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Appellate court defines rules of police stops

April 27, 2016
The Indiana Court of Appeals found a man’s tendered jury instruction was a mistake of law and not a mistake of fact and upheld his conviction of felony resisting law enforcement by fleeing. The judges then outlined what fleeing law enforcement means and what rights police officers and drivers have to determine location of stops.

An Indianapolis police officer pulled over Christopher Cowans after he thought Cowans was being evasive by pulling through a gas station and coming out the other side to get away from the officer, who was following him. As the officer was doing some paperwork, Cowans pulled away and led police on a low speed “chase” for six minutes.

Cowans claimed he drove away to get into a better lighted spot, because he had seen several stories on the news of officers having violent encounters with unarmed black males. He said he saw on the news citizens are allowed to drive to a well-lit area before stopping if they fear for their safety. However, the officer who was following him said he drove by several well-lit places before he stopped.

Cowans tendered a jury instruction before his trial as to a mistake of fact, characterizing his belief that people being stopped by police if they feared for their safety could drive until they found a public lighted place to surrender. However, the trial court dismissed his instruction and he was found Cowans guilty of the Level 6 felony. He appealed.

The trial court said it was not reasonable for Cowans to believe he could drive to a well-lit spot to surrender, which is why it dismissed Cowans’ claim. However, the COA said it wanted to focus on another element of the jury instruction case, that his claim was a mistake of law, not fact.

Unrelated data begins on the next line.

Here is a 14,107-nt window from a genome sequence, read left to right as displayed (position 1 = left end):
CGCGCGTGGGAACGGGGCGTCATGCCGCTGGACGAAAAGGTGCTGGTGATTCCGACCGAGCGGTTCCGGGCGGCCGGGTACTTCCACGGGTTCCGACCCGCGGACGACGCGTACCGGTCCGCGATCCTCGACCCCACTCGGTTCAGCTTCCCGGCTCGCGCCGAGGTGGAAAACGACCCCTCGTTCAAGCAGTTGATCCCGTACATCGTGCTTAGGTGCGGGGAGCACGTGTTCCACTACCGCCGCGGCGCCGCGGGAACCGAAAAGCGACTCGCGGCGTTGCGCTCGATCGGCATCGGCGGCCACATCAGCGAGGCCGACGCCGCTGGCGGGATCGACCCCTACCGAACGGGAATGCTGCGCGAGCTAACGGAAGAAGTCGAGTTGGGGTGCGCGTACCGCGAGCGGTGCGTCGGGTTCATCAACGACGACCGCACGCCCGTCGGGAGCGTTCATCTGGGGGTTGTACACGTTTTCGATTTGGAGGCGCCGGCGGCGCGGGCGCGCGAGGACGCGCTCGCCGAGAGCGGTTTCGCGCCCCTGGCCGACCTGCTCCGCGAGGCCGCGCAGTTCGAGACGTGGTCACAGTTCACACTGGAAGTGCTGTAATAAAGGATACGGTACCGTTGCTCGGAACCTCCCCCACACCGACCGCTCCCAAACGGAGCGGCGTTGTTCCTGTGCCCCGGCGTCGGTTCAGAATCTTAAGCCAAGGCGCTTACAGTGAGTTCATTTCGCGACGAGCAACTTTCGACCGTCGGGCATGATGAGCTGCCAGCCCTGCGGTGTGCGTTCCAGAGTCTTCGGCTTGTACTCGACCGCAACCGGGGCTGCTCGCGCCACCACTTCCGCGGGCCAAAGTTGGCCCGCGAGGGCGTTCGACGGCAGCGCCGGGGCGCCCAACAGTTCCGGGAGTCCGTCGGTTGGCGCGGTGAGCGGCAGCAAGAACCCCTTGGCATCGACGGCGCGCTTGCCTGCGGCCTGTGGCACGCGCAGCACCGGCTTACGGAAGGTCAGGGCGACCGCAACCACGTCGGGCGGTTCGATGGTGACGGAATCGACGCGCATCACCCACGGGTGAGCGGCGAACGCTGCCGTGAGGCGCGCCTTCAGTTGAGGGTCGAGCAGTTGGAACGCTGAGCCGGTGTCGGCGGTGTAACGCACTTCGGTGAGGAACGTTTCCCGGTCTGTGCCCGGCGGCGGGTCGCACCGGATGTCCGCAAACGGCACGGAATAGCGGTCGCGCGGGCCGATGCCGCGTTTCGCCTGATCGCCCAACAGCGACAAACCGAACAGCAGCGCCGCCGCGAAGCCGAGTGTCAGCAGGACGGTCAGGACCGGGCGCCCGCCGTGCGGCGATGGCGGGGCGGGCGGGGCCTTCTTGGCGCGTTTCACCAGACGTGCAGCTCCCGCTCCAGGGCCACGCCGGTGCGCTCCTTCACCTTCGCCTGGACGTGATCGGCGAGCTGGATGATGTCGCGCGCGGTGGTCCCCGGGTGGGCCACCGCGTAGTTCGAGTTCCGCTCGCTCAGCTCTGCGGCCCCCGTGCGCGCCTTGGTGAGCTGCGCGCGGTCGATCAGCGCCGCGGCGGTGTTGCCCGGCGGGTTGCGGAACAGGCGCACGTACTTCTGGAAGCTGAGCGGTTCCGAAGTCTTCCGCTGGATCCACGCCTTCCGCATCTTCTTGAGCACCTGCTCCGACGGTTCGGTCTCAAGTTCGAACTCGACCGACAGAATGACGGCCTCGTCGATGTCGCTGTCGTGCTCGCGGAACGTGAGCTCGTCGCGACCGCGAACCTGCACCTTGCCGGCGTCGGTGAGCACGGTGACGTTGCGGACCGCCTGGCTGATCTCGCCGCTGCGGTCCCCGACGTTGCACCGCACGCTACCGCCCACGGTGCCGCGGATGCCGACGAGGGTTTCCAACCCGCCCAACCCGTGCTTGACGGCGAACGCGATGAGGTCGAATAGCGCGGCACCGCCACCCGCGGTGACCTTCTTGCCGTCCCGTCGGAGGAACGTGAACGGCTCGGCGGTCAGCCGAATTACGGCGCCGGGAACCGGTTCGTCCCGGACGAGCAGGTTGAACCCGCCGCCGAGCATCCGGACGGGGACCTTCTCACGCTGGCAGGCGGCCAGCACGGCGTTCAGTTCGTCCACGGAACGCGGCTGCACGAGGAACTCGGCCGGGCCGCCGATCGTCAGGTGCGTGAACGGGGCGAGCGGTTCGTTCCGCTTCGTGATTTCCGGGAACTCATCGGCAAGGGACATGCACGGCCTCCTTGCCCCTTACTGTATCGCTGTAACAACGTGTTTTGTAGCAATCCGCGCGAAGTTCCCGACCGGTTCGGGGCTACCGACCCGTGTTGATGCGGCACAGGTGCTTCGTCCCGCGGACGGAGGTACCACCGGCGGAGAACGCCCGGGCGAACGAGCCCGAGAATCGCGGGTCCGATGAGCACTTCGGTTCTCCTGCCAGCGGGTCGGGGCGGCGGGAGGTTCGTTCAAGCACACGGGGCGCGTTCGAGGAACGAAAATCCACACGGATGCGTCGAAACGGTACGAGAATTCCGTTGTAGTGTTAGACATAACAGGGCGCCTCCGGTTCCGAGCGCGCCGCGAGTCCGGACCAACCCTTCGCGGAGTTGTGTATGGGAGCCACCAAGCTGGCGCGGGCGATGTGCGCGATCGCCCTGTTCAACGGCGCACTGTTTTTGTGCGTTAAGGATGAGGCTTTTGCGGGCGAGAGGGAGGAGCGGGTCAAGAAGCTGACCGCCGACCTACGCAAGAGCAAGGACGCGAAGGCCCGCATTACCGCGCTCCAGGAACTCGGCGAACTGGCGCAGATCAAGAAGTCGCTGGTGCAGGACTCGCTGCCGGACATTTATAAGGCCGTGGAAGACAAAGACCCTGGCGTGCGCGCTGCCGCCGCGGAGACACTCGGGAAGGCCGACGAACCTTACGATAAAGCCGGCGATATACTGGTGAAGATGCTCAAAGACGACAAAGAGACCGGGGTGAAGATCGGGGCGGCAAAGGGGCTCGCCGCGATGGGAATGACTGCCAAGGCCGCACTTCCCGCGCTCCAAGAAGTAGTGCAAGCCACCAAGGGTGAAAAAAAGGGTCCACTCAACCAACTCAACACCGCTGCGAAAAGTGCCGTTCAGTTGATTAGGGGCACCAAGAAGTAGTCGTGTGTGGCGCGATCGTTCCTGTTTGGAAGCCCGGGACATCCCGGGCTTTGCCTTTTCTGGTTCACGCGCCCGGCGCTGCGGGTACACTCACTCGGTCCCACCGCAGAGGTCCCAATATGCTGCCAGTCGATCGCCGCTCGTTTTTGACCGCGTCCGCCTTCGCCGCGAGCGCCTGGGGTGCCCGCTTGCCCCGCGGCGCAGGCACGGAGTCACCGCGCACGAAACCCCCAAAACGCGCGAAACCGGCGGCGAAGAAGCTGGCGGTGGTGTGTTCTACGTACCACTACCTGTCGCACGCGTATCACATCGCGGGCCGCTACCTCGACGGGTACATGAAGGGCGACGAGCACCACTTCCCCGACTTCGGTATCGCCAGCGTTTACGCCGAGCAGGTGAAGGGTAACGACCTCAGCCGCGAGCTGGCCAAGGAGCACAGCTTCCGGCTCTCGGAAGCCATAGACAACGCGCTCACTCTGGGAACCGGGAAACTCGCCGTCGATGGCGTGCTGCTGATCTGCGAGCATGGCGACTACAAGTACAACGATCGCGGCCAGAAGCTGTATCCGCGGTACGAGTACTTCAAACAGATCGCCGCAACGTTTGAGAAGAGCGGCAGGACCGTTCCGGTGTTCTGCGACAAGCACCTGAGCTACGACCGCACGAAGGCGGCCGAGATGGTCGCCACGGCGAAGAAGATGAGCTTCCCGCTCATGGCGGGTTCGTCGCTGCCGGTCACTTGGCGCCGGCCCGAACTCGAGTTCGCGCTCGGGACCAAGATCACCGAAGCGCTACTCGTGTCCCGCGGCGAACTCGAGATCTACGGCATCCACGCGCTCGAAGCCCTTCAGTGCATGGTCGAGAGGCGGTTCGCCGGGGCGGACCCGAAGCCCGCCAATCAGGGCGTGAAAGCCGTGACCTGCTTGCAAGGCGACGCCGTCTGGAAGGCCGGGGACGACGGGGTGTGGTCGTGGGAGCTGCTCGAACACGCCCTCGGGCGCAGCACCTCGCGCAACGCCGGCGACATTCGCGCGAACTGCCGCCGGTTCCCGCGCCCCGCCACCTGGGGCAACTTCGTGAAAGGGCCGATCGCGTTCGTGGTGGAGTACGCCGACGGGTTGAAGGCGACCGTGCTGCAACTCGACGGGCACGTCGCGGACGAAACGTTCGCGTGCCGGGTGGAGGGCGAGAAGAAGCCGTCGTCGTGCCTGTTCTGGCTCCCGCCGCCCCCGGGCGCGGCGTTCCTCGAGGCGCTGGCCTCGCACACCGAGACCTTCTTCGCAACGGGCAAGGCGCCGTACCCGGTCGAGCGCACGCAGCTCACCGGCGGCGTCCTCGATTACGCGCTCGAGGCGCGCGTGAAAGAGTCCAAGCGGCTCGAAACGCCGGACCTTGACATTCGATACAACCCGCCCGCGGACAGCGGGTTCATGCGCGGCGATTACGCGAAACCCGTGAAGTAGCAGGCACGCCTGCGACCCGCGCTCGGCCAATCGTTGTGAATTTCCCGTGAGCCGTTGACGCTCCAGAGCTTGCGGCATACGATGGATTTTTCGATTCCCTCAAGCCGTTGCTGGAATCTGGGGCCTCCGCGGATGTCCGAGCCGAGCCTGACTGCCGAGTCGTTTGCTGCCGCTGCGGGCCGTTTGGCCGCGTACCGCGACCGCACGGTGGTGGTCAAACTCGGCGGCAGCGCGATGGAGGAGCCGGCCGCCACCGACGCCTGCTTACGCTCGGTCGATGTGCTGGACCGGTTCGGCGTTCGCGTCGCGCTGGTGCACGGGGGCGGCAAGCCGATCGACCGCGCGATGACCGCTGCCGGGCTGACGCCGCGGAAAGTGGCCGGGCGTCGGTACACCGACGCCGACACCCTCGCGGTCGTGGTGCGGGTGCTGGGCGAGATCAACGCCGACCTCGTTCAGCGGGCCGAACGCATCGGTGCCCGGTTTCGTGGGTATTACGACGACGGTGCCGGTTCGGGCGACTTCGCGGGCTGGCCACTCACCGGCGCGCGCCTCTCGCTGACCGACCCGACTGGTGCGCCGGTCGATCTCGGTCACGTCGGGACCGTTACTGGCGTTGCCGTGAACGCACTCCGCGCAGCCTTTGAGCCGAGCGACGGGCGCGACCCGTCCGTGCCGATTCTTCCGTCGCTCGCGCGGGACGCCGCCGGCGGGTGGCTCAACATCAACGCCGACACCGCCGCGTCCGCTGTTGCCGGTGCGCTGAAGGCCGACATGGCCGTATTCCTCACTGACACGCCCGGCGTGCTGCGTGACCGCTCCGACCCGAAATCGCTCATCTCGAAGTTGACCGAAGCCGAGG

The COA said the mistake of fact defense would be appropriate if Cowans said he thought the flashing lights behind him were a tow truck, or if he thought the lights were directed at another vehicle or if he did not see them at all.

“Assuming that Cowans made a mistake, it would be a mistake of law – he thought that there was a legal principle that gave him the right to drive to a location that he considered safer. A mistaken fact regarding what the law says is still a mistake of law. Thus, Cowan’s argument is unavailing,” Judge John Baker wrote for the panel.

The COA also took time in this case to define fleeing and what a driver should do when being pulled over. “A person who drives to a location of greater safety for her or the officer, intending only to be in a location of greater safety for her or the officer, is not ‘fleeing’ from the police,” Baker wrote. He later wrote, “We believe that a defendant charged with resisting law enforcement by fleeing by vehicle would be entitled, if he so requested, to have a jury instruction regarding the definition of the word ‘flee.’”

Baker wrote juries are the only ones who can decide whether a driver was making it harder on police officers when signaled to pull over. The determination requires “myriad facts.”

“So we reiterate that a driver does not have full discretion to choose to stop anywhere. But it would be equally absurd to hold that drivers have zero discretion to choose the location of a stop; whether the driver exercises that very limited discretion reasonably should be a question of fact for the jury,” Baker concluded.

The case is Christopher Cowans v. State of Indiana, 49A05-1508-CR-1196.
 

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